“They all belong to the generation of Chinese who leave home to seek a better life in big cities. As a result, their music comes from the viewpoint of an outsider struggling to survive in the city and, at the same time, address issues surrounding China’s vast countryside undergoing rapid change,” says Chung, who is an assistant professor at National Chengchi University’s College of Communication.
The festival will close on Sunday with an evening performance by Pinuyumayan musician Sangpuy Katatepan Mavaliyw from Taiwan and Finland’s Jouhiorkesteri, a four-piece ensemble each performing with a Jouhikko, a type of Finnish bowed lyre with strings made of horsehair.
The members of Jouhiorkesteri are part of a new generation of folk musicians influenced by Finland’s folk revival, which begin in the 1980s when academics and educators began emphasizing traditional Finnish music in school. Students were sent to live and work with old folk musicians in towns and villages, rather than learning music scores in classrooms, according to Chung.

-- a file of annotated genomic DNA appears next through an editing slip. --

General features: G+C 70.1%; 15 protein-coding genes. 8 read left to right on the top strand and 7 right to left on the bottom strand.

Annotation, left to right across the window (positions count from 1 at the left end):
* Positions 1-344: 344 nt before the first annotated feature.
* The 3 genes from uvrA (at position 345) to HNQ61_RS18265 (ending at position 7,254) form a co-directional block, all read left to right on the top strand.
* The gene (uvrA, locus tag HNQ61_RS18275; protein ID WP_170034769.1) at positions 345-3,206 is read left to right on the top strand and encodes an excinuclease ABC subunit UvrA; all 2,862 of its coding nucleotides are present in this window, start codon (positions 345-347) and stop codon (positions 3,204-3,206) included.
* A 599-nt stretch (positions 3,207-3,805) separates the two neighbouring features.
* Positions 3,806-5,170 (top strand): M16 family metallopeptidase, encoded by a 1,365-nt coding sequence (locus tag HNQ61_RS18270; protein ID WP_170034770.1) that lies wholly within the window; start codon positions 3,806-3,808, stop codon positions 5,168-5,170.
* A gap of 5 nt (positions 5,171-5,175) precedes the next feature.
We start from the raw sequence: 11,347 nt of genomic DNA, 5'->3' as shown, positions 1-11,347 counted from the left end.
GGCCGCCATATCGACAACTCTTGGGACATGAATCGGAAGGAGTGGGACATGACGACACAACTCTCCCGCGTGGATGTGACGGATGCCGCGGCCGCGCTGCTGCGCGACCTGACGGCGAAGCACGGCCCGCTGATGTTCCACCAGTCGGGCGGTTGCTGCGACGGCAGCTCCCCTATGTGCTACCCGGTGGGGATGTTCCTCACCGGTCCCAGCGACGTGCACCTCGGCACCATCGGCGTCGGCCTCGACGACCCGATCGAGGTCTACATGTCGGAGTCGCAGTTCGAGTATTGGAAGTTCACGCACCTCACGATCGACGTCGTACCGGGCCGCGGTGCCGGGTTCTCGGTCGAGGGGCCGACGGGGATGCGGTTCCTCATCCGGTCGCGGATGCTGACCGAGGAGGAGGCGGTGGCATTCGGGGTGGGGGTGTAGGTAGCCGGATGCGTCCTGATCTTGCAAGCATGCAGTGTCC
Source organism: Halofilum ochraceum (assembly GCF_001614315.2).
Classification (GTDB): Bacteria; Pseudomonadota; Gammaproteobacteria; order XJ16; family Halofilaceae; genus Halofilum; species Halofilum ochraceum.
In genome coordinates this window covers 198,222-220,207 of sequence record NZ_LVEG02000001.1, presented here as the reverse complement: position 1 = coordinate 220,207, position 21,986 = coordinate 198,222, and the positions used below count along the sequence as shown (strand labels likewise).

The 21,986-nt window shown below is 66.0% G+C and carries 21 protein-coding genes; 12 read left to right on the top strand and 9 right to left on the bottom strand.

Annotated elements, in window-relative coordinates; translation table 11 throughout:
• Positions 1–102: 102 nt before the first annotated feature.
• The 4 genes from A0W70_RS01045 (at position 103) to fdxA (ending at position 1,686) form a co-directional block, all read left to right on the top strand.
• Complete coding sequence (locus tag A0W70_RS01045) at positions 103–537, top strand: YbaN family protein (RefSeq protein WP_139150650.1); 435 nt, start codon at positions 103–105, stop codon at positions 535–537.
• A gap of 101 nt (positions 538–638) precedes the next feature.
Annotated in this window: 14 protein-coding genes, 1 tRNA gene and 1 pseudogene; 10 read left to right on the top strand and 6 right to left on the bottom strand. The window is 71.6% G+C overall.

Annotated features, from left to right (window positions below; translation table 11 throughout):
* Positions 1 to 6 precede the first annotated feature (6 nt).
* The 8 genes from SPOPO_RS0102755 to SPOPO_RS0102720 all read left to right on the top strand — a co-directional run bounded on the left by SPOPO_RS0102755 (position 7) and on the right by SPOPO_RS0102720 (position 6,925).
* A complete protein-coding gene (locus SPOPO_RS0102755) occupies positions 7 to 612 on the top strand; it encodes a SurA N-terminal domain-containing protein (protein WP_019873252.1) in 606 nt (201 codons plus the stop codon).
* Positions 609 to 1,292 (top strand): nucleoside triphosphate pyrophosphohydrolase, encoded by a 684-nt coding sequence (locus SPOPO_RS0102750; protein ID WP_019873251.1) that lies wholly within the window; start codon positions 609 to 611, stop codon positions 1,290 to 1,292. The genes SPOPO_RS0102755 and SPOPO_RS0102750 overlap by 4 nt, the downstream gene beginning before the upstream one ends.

“They make their own instruments and learn to sing and play like [the elders]. Their lifestyle and value system clearly comes from folk culture,” she says.
Since its inception in 2001, Migration has become the premier event for fans of folk and world music. Over the past week, the festival has hosted a series of seminars and discussion panels by invited musicians including Surachai and Takashi Nakagawa from the Soul Flower. More free events including live music demonstrations, outdoor mini-concerts, art workshops and the Bow to Land Farmers Market (彎腰市集) will take place over the weekend at the Zhongshan Hall. For more information, please visit the event’s bilingual Web site: www.treesmusic.com/festival/2013mmf.